A haunting tale of an Africa and an adolescence undergoing tremendous changes from the talented bestseller and award-winning author Chimamanda Ngozi Adichie. Fifteen-year-old Kambili's world is circumscribed by the high walls of her family compound and the frangipani trees she can see from her bedroom window. Her wealthy Catholic father, although ...
A haunting tale of an Africa and an adolescence undergoing tremendous changes from the talented bestseller and award-winning author Chimamanda Ngozi Adichie. Fifteen-year-old Kambili's world is circumscribed by the high walls of her family compound and the frangipani trees she can see from her bedroom window. Her wealthy Catholic father, although generous and well-respected in the community, is repressive and fanatically religious at home. Her life is lived under his shadow and regulated by schedules: prayer, sleep, study, and more prayer. She lives in fear of his violence and the words in her textbooks begin to turn to blood in front of her eyes. When Nigeria begins to fall apart under a military coup, Kambili's father, involved in mysterious ways with the unfolding political crisis, sends Kambili and her brother away to their aunt's. The house is noisy and full of laughter. Here she discovers love and a life -- dangerous and heathen -- beyond the confines of her father's authority. The visit will lift the silence from her world and, in time, reveal a terrible, bruising secret at the heart of her family life. This first novel is about the promise of freedom; about the blurred lines between the old gods and the new; between childhood and adulthood; between love and hatred. An extraordinary debut, 'Purple Hibiscus' is a compelling novel which captures both a country and an adolescence at a time of tremendous change.
This is a story about a family's deeply hidden secrets that could have happened in any country, at any time. That it happens to a privileged and influential family in Nigeria does not change the compassion one feels for two children and their mother caught in a trap of cruelty. The fact that their oppressor/father believes he is doing what God would want him to do makes the story bone-chilling, and the ending is unexpected. What a wonderful first novel!
Jun 27, 2008
Tragic, but not heavy
One thing that amazes me about Adichie's books is that they include violence, disorder, abuse, but they are never depressing or too heavy to read. Her characters transend their pasts and are extremely dynamic and interesting people.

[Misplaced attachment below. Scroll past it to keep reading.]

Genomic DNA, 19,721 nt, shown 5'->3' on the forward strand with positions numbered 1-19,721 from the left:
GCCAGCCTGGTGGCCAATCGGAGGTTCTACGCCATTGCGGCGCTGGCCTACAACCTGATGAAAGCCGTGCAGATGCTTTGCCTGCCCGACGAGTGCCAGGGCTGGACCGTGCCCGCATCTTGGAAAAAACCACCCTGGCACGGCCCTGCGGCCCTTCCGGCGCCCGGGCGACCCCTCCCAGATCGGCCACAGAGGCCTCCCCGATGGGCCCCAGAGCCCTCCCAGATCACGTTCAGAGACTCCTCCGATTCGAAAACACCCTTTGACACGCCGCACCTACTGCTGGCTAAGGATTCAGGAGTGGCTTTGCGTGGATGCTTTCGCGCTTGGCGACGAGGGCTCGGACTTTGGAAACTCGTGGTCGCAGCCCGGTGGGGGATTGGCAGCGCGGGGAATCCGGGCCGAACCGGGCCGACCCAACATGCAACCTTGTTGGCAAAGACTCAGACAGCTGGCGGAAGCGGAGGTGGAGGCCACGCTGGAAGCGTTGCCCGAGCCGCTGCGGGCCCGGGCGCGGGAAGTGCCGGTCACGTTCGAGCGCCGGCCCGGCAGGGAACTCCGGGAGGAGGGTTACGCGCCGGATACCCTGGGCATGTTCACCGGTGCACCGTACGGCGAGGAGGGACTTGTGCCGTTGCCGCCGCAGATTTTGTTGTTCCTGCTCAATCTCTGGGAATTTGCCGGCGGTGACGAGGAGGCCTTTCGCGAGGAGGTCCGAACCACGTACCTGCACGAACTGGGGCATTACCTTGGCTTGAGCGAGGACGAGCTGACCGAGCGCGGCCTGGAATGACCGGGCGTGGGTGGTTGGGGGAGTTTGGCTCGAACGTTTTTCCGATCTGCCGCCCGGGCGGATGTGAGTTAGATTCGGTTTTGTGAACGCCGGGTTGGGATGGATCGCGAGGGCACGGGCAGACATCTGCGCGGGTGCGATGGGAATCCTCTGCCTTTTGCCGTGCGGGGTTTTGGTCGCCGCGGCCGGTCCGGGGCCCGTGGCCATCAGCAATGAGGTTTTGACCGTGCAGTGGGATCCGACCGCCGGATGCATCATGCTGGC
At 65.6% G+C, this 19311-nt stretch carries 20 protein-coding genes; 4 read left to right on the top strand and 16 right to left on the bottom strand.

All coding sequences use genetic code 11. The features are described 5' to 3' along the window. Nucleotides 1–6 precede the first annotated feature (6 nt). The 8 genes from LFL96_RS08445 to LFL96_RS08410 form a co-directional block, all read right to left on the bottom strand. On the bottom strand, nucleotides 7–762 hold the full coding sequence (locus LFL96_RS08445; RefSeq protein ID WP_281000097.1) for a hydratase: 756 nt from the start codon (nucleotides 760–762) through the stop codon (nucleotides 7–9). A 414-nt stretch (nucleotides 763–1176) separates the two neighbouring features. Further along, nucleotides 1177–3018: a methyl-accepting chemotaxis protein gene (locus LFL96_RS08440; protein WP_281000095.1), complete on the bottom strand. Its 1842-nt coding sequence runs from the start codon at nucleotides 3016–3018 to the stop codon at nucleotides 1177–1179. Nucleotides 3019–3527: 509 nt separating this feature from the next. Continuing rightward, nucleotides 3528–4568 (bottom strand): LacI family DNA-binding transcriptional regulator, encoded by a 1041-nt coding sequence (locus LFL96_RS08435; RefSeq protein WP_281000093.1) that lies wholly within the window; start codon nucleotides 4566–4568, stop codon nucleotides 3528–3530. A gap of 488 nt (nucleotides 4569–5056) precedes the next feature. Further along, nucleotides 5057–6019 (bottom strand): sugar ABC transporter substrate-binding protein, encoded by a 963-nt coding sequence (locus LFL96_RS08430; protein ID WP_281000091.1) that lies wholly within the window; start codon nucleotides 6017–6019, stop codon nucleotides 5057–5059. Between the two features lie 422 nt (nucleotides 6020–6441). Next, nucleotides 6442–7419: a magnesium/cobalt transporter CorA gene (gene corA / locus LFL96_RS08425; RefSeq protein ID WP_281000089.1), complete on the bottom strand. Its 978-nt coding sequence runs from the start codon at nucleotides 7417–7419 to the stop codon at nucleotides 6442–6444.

Told from the point of view of a 15 year old with an oppressivly religious and abuse father, Adichie writes not just about growing up in politically torn Nigeria, but of abused families everywhere. This simple, fast book encomapasses so much - from the bond and rivalries between siblings, the mind-set of an abused mother, and the effects on media of political oppression.
There was a review on the back of the book stating that the character of the father was a portrait of a man who was a pillar of society, but couldn't be there for his family. I disagree with that, I think his role in society was more one of guilt and as a cover-up for his behavior at home.
Apr 10, 2008
After reading Half a Yellow Sun, I just had to read more by this author. Purple Hibiscus is a well-written, compelling, and impactful look into the effect ovezealous religion can have on a family. While the story takes place in Nigeria, I believe it reaches across cultural divides in a way very few authors have the talent to do.
Aug 3, 2007
A Brillian Debut
From the first page, one expects tragedy, but the one that is finally revealed, though foreshadowed throughout, is somehow unexpected.
Adichie develops layer upon layer or tragedy; yet, Purple Hibiscus is not a funeral dirge in the traditional sense. Rather, it is a beautifully nuanced wake for the family and the Nigeria that could have been.
Delightful, heartfelt, wholly African, and wholly unexpected from a then-debutante to the literary world.
Publishers Weekly, 2003-08-18 By turns luminous and horrific, this debut ensnares the reader from the first page and lingers in the memory long after its tragic end. First-person narrator Kambili Achike is a 15-year-old Nigerian girl growing up in sheltered privilege in a country ravaged by political strife and personal struggle. She and her brother, Jaja, and their quiet mother, who speaks "the way a bird eats, in small amounts," live this life of luxury because Kambili's father is a wealthy man who owns factories, publishes a politically outspoken newspaper and outwardly leads the moral, humble life of a faithful Catholic. The many grateful citizens who have received his blessings and material assistance call him omelora, "The One Who Does for the Community." Yet Kambili, Jaja and their mother see a side to their provider no one else does: he is also a religious fanatic who regularly and viciously beats his family for the mildest infractions of his interpretation of an exemplary Christian life. The children know better than to discuss their home life with anyone else; "there was so much that we never told." But when they are unexpectedly allowed to visit their liberated and loving Aunty Ifeoma, a widowed university professor raising three children, family secrets and tensions bubble dangerously to the surface, setting in motion a chain of events that allow Kambili to slowly blossom as she begins to question the authority of the precepts and adults she once held sacred. In a soft, searing voice, Adichie examines the complexities of family, faith and country through the haunted but hopeful eyes of a young girl on the cusp of womanhood. Lush, cadenced and often disconcerting, this is an accomplished first effort. Author tour. (Oct. 17) Copyright 2003 Reed Business Information.
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